Friday, May 16, 2014


The last person convicted of blasphemy in the United States, in 1834, was Abner Kneeland, a minister who lived in Massachusetts and who was shifting his views as he read more about religion and corresponded with other ministers of different faiths.  He argued that there was no evidence for miracles, no evidence for the Trinity, no evidence  for the existence of souls, and no evidence for any specific god.  He did not consider himself an atheist, but described himself as a pantheist.  He did so because he felt the entire universe or what is called Nature could be considered as God.  In his correspondence with other ministers he wrote lengthy arguments to defend his views and they wrote equally lengthy replies. The letters are friendly, unlike those of John Calvin and Michael Servetus, where Calvin was so outraged over Servetus’s arguments against the Trinity that he ordered him arrested if he ever set foot in Geneva.  Servetus unfortunately did come to Geneva to plea his position personally with Calvin and instead Calvin turned him over to civil authorities where he was burned at the stake for heresy.  Kneeland had two trials and was convicted in the second trial and served 60 days in jail and paid a fine.  He then moved to Iowa to live out the rest of his life as a farmer.
In his speech to the jurors at his second trial, Kneeland argued that one of the charges, obscenity, was spurious because he used satire to reject the conception of Jesus by the Holy Ghost.  He argued that the Holy Ghost is not a material being and his name implies he was a spirit and immaterial.  As such, he claimed, he lacked the male genitalia to impregnate Mary. Neither the prosecutor nor the ministers who brought charges against Kneeland were amused.  When the jury found him guilty, the judge denounced Kneeland as a cantankerous person who deserved punishment for libeling religion.  Ministers were divided.   Ralph Waldo Emerson and William Ellery Channing, early Unitarians, were his supporters.  But other Protestant ministers, including some Unitarians and Universalists (otherwise thought to be  liberal) condemned Kneeland.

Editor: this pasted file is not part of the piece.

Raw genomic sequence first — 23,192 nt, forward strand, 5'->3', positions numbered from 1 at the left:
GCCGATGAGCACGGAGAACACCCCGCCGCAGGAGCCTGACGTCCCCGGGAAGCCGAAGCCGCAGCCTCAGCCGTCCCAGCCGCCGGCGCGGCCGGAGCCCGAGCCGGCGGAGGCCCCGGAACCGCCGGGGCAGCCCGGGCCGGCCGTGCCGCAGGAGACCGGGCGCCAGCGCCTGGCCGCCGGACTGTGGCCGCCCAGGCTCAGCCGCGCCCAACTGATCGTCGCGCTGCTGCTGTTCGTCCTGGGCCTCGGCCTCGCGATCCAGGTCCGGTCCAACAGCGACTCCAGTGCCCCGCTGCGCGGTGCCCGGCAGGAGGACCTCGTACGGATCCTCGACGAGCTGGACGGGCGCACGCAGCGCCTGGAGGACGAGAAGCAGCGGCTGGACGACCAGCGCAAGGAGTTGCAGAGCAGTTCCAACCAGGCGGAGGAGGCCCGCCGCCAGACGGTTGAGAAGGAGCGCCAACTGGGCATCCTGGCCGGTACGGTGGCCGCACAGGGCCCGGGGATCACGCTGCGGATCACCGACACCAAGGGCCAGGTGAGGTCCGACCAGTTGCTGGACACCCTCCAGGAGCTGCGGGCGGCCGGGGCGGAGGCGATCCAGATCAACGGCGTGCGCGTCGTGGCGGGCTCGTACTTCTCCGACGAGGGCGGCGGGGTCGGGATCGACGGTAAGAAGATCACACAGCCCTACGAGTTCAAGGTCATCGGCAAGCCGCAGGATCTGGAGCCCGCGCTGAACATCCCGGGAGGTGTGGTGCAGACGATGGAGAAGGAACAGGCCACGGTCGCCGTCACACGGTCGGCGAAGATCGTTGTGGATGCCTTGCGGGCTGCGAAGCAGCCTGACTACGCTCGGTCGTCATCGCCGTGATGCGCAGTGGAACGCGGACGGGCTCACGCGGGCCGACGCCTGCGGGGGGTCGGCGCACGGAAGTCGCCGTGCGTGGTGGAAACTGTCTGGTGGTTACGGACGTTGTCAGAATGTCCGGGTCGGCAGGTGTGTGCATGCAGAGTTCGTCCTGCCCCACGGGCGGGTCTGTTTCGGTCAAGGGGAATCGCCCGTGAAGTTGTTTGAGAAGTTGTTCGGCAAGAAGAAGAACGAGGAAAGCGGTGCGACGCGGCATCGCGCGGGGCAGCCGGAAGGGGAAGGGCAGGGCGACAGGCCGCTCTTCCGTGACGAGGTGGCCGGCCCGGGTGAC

You can read Kneeland’s correspondence and his speech to the jury on line if you go to the Digital Library of America and select “bookshelf” and then enter “Abner Kneeland” and then select “Speech of Abner Kneeland delivered to the City of Boston in his own defense for blasphemy, November term 1834. 

Fortunately blasphemy is rarely used as a criminal charge in municipal, state, or national law.  It would likely be found unconstitutional.  Blasphemy is usually considered an insulting way of describing God or the religion of other people.  Blasphemy was usually selective and invective descriptions of non-Christian religions were quite common when I was growing up.  “Bible belt” Protestants often equated Roman Catholics with Satan.   “Rum, Romanism, and Rebellion” was even a campaign slogan against Democrats in the 1896 Presidential election because Democrats drew a large portion of Irish voters on the East Coast. 

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